Using Seagate drives in an HP DL320s

I just acquired an HP DL320s server that has 12 3.5" drive bays.  I currently have 4 HP branded 300gb 15k SAS drives & 8 empty slots.  I have some Seagate ST3300555SS 300gb SAS drives that I was hoping I can buy the drive caddy's & just insert into this server.  My questions are:  1) Will this work & 2) Is there any harm, if it works, to taking all of these drives & putting them into a single Raid 5 array?  (mixing brands?)  They will be the same size & speed.

The last question I have is similar, I am going to acquire 4 SATA drives & was wondering if anyone knew for sure that they worked in the DL320s even if they are not HP branded?  (I am not sure if HP has a way to lock it down or anything).  Please let me know ASAP.

Thanks!
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rustyrpageAsked:
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Hypercat (Deb)Connect With a Mentor Commented:
Well, I think there are actually some separate schools of thought on this. If you want to adhere strictly to best practices of the "old school" variety, you would want to split the two brands of drives into two separate arrays, so that each array is all one brand of drive.  However, I've also seen it noted that this may increase the chances of simultaneous (or near simultaneous) multiple drive failures, since all of the drives are identical and may suffer from identical vulnerabilities.  As a practical matter, it's probably better to configure them in two separate arrays anyway for ease of management, Also, once you get above four or so drives in an array, the benefit of adding each separate drive dwindles. And you want to have at least one hot spare in each array if possible.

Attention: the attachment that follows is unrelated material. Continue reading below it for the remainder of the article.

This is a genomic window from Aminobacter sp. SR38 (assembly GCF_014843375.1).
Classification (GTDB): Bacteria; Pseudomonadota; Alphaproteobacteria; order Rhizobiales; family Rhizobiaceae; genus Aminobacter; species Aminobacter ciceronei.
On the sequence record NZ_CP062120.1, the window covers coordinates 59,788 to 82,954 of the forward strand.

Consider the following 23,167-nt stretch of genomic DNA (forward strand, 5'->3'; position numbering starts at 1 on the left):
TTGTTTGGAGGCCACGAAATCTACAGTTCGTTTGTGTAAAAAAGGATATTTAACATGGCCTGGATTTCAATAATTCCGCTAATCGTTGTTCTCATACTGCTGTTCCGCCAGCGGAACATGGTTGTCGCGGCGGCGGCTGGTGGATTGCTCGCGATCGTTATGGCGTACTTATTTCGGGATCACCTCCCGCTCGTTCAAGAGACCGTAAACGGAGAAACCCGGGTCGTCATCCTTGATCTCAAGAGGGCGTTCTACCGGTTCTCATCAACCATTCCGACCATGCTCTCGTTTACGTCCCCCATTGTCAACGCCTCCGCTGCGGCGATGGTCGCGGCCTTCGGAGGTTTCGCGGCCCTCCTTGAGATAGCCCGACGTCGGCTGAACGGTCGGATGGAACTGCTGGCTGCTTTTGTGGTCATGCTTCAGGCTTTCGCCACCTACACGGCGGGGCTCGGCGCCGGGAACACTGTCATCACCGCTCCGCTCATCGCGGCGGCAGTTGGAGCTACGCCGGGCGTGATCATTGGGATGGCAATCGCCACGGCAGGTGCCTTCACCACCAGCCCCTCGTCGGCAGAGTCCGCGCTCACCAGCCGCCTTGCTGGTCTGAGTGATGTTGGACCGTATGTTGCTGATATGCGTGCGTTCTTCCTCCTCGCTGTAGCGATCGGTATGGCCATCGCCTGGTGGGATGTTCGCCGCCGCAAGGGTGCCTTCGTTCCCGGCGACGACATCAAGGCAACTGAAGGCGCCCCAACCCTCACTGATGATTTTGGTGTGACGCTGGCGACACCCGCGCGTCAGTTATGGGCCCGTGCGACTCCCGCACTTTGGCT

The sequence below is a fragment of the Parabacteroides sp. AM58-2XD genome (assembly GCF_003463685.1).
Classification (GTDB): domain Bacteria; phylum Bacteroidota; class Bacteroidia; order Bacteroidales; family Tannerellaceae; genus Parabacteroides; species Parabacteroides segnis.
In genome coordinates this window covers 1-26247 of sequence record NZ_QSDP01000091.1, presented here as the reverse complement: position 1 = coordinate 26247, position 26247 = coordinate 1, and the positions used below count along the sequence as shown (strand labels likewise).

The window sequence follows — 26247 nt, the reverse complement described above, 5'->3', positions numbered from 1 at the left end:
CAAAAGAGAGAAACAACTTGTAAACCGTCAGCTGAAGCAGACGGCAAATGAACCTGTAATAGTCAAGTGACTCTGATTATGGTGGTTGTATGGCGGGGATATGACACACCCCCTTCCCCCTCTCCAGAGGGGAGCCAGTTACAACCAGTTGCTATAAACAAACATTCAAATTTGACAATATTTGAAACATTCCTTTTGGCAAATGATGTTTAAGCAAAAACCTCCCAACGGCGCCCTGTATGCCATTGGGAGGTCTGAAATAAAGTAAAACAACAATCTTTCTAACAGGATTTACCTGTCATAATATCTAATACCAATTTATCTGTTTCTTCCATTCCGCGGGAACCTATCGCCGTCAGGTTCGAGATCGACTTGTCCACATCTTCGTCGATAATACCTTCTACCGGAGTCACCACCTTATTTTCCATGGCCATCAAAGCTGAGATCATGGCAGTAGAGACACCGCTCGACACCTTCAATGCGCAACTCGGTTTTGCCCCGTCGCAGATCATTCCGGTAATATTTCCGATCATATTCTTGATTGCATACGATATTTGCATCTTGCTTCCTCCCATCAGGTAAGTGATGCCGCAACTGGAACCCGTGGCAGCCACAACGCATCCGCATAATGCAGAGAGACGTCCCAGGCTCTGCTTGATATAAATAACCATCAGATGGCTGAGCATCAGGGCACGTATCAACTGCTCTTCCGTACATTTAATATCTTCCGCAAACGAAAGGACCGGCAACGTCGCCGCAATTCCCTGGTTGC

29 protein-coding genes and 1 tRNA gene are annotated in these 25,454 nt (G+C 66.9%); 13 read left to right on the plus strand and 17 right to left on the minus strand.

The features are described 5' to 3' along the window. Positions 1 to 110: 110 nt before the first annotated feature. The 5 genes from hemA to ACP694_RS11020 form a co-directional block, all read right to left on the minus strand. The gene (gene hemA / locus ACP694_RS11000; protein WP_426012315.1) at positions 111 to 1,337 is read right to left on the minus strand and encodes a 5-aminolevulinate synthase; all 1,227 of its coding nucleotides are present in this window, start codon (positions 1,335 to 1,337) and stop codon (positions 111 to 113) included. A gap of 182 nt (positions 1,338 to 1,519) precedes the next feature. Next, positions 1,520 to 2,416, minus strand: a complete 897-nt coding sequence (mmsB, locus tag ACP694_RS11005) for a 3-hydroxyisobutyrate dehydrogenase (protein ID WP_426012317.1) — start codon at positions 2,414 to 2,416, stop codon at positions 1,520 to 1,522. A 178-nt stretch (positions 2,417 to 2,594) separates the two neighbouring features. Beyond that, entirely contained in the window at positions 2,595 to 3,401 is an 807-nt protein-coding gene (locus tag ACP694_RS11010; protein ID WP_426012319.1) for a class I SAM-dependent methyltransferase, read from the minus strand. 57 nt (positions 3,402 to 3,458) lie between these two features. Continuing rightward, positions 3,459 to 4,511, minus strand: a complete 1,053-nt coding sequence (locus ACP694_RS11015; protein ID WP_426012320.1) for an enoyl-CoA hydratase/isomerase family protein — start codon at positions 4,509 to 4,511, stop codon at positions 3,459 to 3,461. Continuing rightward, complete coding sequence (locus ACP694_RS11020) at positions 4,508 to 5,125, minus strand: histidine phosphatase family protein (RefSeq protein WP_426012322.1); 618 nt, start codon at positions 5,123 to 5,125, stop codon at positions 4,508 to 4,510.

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Hypercat (Deb)Commented:
There is nothing in the HP server configuration to prevent the use of any brand of hard drive in any server.  The only "gotcha" is the case configuration, as you know; you may need special rails or drive caddy's to install the drives in the case.  Although it's recommended when you configure a RAID array that you use drives that are all the same manufacturer (because of possible slight differences in drive geometry) I've done it numerous times and have never had a problem.
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rustyrpageAuthor Commented:
I found a place that sells the drive caddy.  As a best practice then, would I be best suited splitting the two into separate arrays & working that way?
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rustyrpageAuthor Commented:
This is for a storage server that I need LOTS of hard drive space.  For every separate array, I lose at least one drive worth of data & that stinks.  Has anyone done this on this server?

To be completely honest, aren't the HP hard drives made by Seagate anyway =)?  
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andyalderCommented:
As long as you pull them out along with any 3rd party RAM before placing a warranty call  to HP you shouldn't get any problems.
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andyalderCommented:
> For every separate array, I lose at least one drive worth of data & that stinks.  Has anyone done this on this server?

I had forgotten this thread but that isn't true, you can make one array of 50 disks and then put as many logical disks you want on those shared spindles within reason. It's your choice whether you lose 1, two or half of them for parity. You can have 100 disks and only lose two for double parity if you want as long as you use the right add-in controller. If you want to use non-branded disks however why are you buying the box with 4 branded disks in it rather than an empty chassis?

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rustyrpageAuthor Commented:
I bought four SAS drives which are more for the production...then I wanted to put SATA in there for non-critical/non-live data
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andyalderCommented:
You can hardly mix SATA with SAS in the same array whether they are branded or not, it would be like putting motorbikes in the same lane as trucks.
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rustyrpageAuthor Commented:
It wouldn't be the same array
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